Now, sound exists as waves. You have particles in the ear that are vibrating back and forth, and there’s kind of like an oscillation. That is how the sound starts. Something vibrates, causing the ear to vibrate, and what you’re hearing is a result of this process. So the sound waves are coming from some source, let’s say you’re listening to this right now, which you are. We have sound waves that are coming from the speakers. The speakers are vibrating back and forth. The external ear focuses those sound waves into the external auditory canal. The air molecules are vibrating back and forth, and that vibration comes and strikes the eardrum. When the sound waves strike the eardrum, the eardrum is going to vibrate back and forth. The malleus, incus, and stapes are connected to the eardrum. The malleus is connected to the eardrum directly, the incus is connected to the malleus, and the stapes is connected to the incus. So that causes those bones to vibrate.

When those bones vibrate, it’s going to cause the oval window to vibrate. In the cochlea, which is what it’s connected to, we have fluid inside that cochlea. When the oval window vibrates, the fluid inside the cochlea is going to vibrate, and that’s going to cause a series of vibrations. We’re going to look at what’s going on in here in more detail in the next episode, but the vibration in here is going to cause a signal in the auditory nerve, and that signal then travels to the brain.

So we have the same general mechanism when it comes to senses. There are receptors inside of this cochlea that’s going to respond to the vibrating fluids. That’s going to cause a receptor potential that is going to cause a signal to be sent to the brain, and then the brain is going to interpret that signal. In this case, it’s going to interpret it as sound, and you’re going to hear what I’m saying or you’re going to hear something that you’re listening to. Whatever is the source of that sound, you will be able to hear it because the brain is interpreting what is happening with the receptors that are found inside the cochlea.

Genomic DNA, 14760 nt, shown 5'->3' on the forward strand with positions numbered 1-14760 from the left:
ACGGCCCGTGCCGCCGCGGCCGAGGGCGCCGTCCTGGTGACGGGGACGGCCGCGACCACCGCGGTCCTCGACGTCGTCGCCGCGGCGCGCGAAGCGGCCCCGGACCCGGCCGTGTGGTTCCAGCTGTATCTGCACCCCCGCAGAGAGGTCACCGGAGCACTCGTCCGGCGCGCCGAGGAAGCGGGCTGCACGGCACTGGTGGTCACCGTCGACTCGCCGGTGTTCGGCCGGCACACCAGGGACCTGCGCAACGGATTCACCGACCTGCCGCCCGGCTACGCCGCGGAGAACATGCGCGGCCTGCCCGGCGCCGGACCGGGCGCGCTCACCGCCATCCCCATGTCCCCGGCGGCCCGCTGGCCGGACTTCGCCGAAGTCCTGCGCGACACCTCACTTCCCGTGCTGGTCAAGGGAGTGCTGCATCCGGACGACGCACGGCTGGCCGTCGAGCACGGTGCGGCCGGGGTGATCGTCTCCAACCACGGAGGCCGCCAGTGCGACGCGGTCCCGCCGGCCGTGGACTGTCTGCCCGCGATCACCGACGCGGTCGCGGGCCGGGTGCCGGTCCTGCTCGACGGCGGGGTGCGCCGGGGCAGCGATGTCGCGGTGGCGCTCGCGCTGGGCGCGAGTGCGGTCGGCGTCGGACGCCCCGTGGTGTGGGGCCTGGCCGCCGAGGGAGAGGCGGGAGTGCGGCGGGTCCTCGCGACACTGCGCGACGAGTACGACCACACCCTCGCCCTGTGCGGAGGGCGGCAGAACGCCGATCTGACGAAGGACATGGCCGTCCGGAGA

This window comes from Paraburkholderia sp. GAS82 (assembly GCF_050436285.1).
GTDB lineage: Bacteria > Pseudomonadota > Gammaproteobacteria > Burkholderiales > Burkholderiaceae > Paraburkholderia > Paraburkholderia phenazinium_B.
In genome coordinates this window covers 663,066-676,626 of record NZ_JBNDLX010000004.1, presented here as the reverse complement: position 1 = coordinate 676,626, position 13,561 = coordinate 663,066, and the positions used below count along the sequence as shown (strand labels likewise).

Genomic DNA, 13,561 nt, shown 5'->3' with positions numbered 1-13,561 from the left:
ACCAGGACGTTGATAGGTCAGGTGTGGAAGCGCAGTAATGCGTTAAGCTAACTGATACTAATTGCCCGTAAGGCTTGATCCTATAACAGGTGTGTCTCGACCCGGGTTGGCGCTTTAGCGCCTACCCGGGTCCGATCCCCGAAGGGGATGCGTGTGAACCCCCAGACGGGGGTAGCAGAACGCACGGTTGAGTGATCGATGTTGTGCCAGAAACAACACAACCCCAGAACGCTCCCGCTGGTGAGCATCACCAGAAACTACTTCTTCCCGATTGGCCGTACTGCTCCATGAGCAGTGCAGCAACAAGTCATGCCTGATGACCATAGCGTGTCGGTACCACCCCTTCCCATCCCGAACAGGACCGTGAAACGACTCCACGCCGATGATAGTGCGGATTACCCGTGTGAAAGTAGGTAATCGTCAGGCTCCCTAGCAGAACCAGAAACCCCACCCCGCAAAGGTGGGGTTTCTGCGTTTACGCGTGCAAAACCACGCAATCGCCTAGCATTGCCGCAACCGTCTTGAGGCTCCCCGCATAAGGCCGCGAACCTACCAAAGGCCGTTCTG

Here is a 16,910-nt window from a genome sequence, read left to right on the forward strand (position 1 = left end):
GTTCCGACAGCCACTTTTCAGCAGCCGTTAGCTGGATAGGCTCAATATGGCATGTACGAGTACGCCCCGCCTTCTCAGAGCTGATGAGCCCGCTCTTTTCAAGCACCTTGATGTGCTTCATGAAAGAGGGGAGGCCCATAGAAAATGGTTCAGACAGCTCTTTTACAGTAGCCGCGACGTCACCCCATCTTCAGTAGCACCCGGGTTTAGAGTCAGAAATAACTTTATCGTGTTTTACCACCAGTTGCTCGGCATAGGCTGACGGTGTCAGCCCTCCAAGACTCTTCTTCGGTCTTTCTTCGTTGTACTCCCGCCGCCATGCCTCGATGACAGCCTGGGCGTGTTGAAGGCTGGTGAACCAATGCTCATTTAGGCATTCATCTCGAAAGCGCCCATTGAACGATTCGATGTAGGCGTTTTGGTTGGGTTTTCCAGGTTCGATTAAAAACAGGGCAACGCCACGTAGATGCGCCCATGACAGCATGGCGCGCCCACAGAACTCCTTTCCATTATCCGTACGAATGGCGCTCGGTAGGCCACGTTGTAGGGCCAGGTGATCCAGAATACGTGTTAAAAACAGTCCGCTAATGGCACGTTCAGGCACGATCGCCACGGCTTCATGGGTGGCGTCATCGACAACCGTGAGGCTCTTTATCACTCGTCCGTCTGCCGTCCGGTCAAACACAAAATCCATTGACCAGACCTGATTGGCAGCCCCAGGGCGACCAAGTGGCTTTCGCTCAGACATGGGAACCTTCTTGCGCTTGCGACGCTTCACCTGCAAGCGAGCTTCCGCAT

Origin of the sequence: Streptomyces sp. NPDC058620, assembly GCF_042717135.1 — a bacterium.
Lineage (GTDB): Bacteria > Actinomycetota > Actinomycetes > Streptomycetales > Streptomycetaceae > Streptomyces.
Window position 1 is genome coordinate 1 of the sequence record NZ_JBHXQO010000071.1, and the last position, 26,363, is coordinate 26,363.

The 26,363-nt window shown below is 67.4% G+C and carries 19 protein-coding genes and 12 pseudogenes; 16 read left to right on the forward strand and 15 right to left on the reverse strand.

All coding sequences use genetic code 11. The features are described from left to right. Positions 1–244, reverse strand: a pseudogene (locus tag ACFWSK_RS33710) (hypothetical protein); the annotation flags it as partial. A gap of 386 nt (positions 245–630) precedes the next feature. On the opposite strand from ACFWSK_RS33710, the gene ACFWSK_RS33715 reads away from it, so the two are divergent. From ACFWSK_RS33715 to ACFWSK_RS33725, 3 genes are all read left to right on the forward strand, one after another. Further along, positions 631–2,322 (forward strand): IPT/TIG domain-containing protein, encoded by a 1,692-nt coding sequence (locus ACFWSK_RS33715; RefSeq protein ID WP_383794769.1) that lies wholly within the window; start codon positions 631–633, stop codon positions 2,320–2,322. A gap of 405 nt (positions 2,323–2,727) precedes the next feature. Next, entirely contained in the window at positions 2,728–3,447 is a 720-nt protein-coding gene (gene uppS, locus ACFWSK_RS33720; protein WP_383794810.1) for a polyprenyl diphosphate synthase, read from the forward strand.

There’s one more term I’d like to point out, and that is the eardrum. Another name for the eardrum is also the tympanic membrane. So if you ever hear me referring to tympanic membrane, that is exactly the same thing as the eardrum.

I have an animation to show you that depicts this entire process, and you can see that here. There are a few things I want to point out. You can see the sound waves coming in here, and then you can see the vibrating eardrum. Then you can see the bones, the 3 bony ossicles: malleus, incus, and stapes. Those are vibrating, causing stuff to happen in the cochlea. Of course, I’m being a little vague there, but we’re going to get into more detail in the next episode. In response to these sensory receptors detecting that vibration, that’s going to cause a signal in the auditory nerve that goes to the brain.

So there you have it. You can see the entire process happening. This, of course, is just an animation, but it gives you a good overview of how hearing takes place. If you have any questions, of course you can leave them in the comments section below, and I’ll be happy to answer your questions. You can always visit us at www.Interactive-Biology.com for more biology videos and other resources to help make biology fun. That’s it for this video, and I’ll see you in the next one.